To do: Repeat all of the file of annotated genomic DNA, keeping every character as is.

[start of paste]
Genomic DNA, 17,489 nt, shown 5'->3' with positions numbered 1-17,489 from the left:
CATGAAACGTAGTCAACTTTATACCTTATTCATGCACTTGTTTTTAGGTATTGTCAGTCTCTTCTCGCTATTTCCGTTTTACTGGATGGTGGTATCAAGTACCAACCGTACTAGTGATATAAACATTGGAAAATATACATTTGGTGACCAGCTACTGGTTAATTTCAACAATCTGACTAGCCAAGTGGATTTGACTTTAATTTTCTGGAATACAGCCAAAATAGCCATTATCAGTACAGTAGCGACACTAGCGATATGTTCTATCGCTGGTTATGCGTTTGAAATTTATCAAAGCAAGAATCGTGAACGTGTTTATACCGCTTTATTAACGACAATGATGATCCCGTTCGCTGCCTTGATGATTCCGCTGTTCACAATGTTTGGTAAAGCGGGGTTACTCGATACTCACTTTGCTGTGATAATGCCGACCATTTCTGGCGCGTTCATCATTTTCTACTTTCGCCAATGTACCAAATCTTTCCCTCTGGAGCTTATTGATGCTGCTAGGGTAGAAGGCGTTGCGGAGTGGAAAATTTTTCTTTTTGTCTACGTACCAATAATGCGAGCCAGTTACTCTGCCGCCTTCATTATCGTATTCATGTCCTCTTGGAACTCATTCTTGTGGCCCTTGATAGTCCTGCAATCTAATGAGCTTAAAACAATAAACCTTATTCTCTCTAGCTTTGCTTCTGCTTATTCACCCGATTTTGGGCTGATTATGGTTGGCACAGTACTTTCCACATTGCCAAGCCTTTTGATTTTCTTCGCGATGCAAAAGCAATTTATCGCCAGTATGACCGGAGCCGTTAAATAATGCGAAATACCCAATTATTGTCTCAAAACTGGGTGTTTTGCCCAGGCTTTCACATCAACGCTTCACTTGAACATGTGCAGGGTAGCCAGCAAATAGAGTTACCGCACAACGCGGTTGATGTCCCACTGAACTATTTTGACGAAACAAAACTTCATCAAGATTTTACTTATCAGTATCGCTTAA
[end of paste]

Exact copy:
Genomic DNA, 17,489 nt, shown 5'->3' with positions numbered 1-17,489 from the left:
CATGAAACGTAGTCAACTTTATACCTTATTCATGCACTTGTTTTTAGGTATTGTCAGTCTCTTCTCGCTATTTCCGTTTTACTGGATGGTGGTATCAAGTACCAACCGTACTAGTGATATAAACATTGGAAAATATACATTTGGTGACCAGCTACTGGTTAATTTCAACAATCTGACTAGCCAAGTGGATTTGACTTTAATTTTCTGGAATACAGCCAAAATAGCCATTATCAGTACAGTAGCGACACTAGCGATATGTTCTATCGCTGGTTATGCGTTTGAAATTTATCAAAGCAAGAATCGTGAACGTGTTTATACCGCTTTATTAACGACAATGATGATCCCGTTCGCTGCCTTGATGATTCCGCTGTTCACAATGTTTGGTAAAGCGGGGTTACTCGATACTCACTTTGCTGTGATAATGCCGACCATTTCTGGCGCGTTCATCATTTTCTACTTTCGCCAATGTACCAAATCTTTCCCTCTGGAGCTTATTGATGCTGCTAGGGTAGAAGGCGTTGCGGAGTGGAAAATTTTTCTTTTTGTCTACGTACCAATAATGCGAGCCAGTTACTCTGCCGCCTTCATTATCGTATTCATGTCCTCTTGGAACTCATTCTTGTGGCCCTTGATAGTCCTGCAATCTAATGAGCTTAAAACAATAAACCTTATTCTCTCTAGCTTTGCTTCTGCTTATTCACCCGATTTTGGGCTGATTATGGTTGGCACAGTACTTTCCACATTGCCAAGCCTTTTGATTTTCTTCGCGATGCAAAAGCAATTTATCGCCAGTATGACCGGAGCCGTTAAATAATGCGAAATACCCAATTATTGTCTCAAAACTGGGTGTTTTGCCCAGGCTTTCACATCAACGCTTCACTTGAACATGTGCAGGGTAGCCAGCAAATAGAGTTACCGCACAACGCGGTTGATGTCCCACTGAACTATTTTGACGAAACAAAACTTCATCAAGATTTTACTTATCAGTATCGCTTAA